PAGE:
What is Aralen and how is it used?
Aralen is a prescription medicine used as a prophylaxis and to treat the symptoms of Malaraia. Aralen may be used alone or with other medications.
Aralen belongs to a class of drugs called Antimalarials; Antimalarials, Aminoquinoline.
What are the possible side effects of Aralen?
Aralen may cause serious side effects including:
- difficulty breathing,
- swelling in your face or throat,
- sore throat,
- burning in your eyes,
- skin pain,
- red or purple skin rash that spreads and causes blistering and peeling,
- troubling focusing your eye,
- light streaks or flashes in your vision,
- swelling or color changes in your eyes,
- trouble reading or seeing objects,
- hazy vision,
- fast or pounding heartbeats,
- fluttering in your chest,
- shortness of breath,
- sudden dizziness,
- severe muscle weakness,
- loss of coordination,
- underactive reflexes,
- hearing loss,
- ringing in the ears,
- upper stomach pain,
- loss of appetite, and
- yellowing of the skin or eyes
Get medical help right away, if you have any of the symptoms listed above.
The most common side effects of Aralen include:
- stomach cramps,
- changes in your hair or skin color,
- temporary hair loss, and
- mild muscle weakness
Tell the doctor if you have any side effect that bothers you or that does not go away.
These are not all the possible side effects of Aralen. For more information, ask your doctor or pharmacist.
Call your doctor for medical advice about side effects. You may report side effects to FDA at 1-800-FDA-1088.
ARALEN, chloroquine phosphate, USP, is a 4-aminoquinoline compound for oral administration. It is a white, odorless, bitter tasting, crystalline substance, freely soluble in water.
ARALEN is an antimalarial and amebicidal drug.
Chemically, it is 7-chloro-4-[[4-(diethylamino)-1-methylbutyl]amino] quinoline phosphate (1:2) and has the following structural formula:
Each tablet contains 500 mg of chloroquine phosphate USP, equivalent to 300 mg chloroquine base.
Inactive Ingredients: Carnauba Wax, Colloidal Silicon Dioxide, Dibasic Calcium Phosphate, Hydroxypropyl Methylcellulose, Magnesium Stearate, Microcrystalline Cellulose, Polyethylene Glycol, Polysorbate 80, Pregelatinized Starch, Sodium Starch Glycolate, Stearic Acid, Titanium Dioxide.
ARALEN is indicated for the suppressive treatment and for acute attacks of malaria due to P. vivax, P.malariae, P. ovale, and susceptible strains of P. falciparum. The drug is also indicated for the treatment of extraintestinal amebiasis.
ARALEN does not prevent relapses in patients with vivax or malariae malaria because it is not effective against exoerythrocytic forms of the parasite, nor will it prevent vivax or malariae infection when administered as a prophylactic. It is highly effective as a suppressive agent in patients with vivax or malariae malaria, in terminating acute attacks, and significantly lengthening the interval between treatment and relapse. In patients with falciparum malaria it abolishes the acute attack and effects complete cure of the infection, unless due to a resistant strain of P. falciparum.
DOSAGE AND ADMINISTRATION
The dosage of chloroquine phosphate is often expressed in terms of equivalent chloroquine base. Each 500 mg tablet of ARALEN contains the equivalent of 300 mg chloroquine base. In infants and children the dosage is preferably calculated by body weight.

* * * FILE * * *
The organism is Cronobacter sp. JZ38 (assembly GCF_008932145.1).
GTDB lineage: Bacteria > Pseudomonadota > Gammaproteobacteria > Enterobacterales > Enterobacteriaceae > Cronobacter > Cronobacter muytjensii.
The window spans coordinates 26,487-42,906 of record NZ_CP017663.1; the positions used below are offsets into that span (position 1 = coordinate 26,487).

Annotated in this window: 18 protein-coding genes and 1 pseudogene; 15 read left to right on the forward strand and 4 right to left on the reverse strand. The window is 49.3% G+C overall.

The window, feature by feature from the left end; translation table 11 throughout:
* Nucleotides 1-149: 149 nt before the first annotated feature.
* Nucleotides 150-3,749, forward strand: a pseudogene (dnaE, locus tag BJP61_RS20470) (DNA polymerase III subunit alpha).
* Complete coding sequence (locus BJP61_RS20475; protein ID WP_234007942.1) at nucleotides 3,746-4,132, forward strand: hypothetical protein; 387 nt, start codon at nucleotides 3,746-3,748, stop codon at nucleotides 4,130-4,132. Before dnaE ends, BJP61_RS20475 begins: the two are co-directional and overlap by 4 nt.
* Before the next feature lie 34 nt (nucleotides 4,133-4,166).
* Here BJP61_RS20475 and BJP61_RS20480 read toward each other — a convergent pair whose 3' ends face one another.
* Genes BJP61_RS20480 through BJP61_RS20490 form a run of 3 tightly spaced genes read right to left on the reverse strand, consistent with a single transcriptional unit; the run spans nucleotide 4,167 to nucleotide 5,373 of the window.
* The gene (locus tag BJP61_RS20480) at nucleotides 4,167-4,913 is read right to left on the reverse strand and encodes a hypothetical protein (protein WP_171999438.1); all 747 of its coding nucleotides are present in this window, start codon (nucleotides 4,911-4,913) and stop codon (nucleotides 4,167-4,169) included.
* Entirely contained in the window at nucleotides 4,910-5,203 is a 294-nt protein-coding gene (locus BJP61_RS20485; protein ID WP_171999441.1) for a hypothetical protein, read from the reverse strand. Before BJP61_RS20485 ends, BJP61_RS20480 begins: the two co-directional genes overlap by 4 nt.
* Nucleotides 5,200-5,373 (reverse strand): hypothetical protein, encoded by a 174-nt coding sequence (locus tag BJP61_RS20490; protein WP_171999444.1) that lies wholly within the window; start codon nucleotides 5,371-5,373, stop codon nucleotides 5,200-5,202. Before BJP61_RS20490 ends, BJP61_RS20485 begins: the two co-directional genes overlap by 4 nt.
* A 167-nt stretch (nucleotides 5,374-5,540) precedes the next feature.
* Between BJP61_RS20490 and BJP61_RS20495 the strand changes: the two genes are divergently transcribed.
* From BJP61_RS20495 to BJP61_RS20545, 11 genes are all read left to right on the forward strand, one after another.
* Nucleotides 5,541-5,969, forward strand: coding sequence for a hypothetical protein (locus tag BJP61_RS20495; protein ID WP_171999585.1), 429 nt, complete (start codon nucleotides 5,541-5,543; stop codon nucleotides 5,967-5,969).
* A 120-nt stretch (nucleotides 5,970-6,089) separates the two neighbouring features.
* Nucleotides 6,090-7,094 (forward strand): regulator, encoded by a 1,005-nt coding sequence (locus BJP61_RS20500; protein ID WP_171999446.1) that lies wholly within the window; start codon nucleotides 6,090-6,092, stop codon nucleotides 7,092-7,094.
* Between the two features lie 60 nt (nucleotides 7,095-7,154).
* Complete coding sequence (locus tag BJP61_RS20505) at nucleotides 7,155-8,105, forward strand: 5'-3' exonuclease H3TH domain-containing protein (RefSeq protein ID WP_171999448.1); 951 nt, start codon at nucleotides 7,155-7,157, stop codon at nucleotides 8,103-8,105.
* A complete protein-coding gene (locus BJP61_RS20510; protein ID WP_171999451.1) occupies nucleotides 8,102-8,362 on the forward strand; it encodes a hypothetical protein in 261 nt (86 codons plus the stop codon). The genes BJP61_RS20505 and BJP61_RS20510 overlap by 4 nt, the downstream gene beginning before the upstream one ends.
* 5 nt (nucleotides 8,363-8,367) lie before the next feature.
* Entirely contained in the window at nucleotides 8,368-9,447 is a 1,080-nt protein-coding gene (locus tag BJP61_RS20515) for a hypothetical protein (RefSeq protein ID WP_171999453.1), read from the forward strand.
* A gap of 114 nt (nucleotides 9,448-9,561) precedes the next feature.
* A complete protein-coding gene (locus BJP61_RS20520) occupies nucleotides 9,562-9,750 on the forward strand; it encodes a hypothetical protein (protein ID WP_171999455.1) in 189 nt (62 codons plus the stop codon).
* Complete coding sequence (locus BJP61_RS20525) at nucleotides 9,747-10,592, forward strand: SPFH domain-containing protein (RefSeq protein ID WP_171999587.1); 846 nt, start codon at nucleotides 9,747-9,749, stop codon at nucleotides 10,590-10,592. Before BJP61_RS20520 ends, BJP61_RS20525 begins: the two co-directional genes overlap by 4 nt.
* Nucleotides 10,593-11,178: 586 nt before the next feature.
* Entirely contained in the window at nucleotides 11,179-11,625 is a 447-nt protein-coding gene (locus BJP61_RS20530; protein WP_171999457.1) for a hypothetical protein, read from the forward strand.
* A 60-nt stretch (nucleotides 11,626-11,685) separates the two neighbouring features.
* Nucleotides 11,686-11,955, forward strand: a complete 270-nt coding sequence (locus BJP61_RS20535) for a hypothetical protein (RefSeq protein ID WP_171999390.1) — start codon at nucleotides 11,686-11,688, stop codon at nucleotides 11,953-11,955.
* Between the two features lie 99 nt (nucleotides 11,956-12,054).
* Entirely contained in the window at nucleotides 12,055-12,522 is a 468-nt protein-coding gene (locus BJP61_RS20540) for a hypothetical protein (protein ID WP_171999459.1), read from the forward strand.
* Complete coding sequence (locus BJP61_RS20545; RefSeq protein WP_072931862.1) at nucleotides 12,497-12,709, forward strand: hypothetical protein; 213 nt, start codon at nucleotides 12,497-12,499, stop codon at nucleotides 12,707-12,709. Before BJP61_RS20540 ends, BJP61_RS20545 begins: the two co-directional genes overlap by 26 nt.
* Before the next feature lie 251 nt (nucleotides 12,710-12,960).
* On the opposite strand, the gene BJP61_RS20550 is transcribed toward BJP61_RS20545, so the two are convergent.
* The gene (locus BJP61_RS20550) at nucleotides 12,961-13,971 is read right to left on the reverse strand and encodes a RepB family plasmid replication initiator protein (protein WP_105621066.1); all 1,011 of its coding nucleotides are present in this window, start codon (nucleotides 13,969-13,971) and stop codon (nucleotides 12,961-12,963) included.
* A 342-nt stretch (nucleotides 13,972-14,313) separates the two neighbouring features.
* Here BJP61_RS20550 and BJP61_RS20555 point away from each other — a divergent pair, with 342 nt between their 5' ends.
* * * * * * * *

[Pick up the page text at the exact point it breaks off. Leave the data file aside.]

Suppression — Adult Dose: 500 mg (= 300 mg base) on exactly the same day of each week.
Pediatric Dose: The weekly suppressive dosage is 5 mg calculated as base, per kg of body weight, but should not exceed the adult dose regardless of weight.
If circumstances permit, suppressive therapy should begin two weeks prior to exposure. However, failing this in adults, an initial double (loading) dose of 1 g (= 600 mg base), or in children 10 mg base/kg may be taken in two divided doses, six hours apart. The suppressive therapy should be continued for eight weeks after leaving the endemic area.
For Treatment of Acute Attack
Adults: An initial dose of 1 g (= 600 mg base) followed by an additional 500 mg (= 300 mg base) after six to eight hours and a single dose of 500 mg (= 300 mg base) on each of two consecutive days. This represents a total dose of 2.5 g chloroquine phosphate or 1.5 g base in three days.
The dosage for adults of low body weight and for infants and children should be determined as follows:
First dose: 10 mg base per kg (but not exceeding a single dose of 600 mg base).
Second dose: (6 hours after first dose) 5 mg base per kg (but not exceeding a single dose of 300 mg base).
Third dose: (24 hours after first dose) 5 mg base per kg.
Fourth dose: (36 hours after first dose) 5 mg base per kg.
For radical cure of vivax and malariae malaria concomitant therapy with an 8-aminoquinoline compound is necessary.
Adults, 1 g (600 mg base) daily for two days, followed by 500 mg (300 mg base) daily for at least two to three weeks. Treatment is usually combined with an effective intestinal amebicide.
See PRECAUTIONS, Geriatric Use.
Tablets containing 500 mg chloroquine phosphate USP, equivalent to 300 mg of chloroquine base, bottles of 25 (NDC 0024-0084-01).
White, film-coated convex, discoid tablet, ½ inch in diameter with an uncoated core, printed in black ink with a stylized “W” on one side and an “A77” on the other side.
Dispense in tight, light-resistant container as defined in the USP/NF.
Store at 25° C (77° F); excursions permitted to 15° - 30° C (59° - 86° F) [see USP Controlled Room Temperature]
Manufactured for: sanofi-aventis U.S. LLC Bridgewater, NJ 08807 A Sanofi Company. Revised March 2013
Maculopathy and macular degeneration have been reported and may be irreversible (see WARNINGS); irreversible retinal damage in patients receiving long-term or high-dosage 4-aminoquinoline therapy; visual disturbances (blurring of vision and difficulty of focusing or accommodation); nyctalopia; scotomatous vision with field defects of paracentral, pericentral ring types, and typically temporal scotomas, e.g., difficulty in reading with words tending to disappear, seeing half an object, misty vision, and fog before the eyes. Reversible corneal opacities have also been reported.
Skeletal muscle myopathy or neuromyopathy leading to progressive weakness and atrophy of proximal muscle groups, which may be associated with mild sensory changes, depression of tendon reflexes and abnormal nerve conduction, have been noted.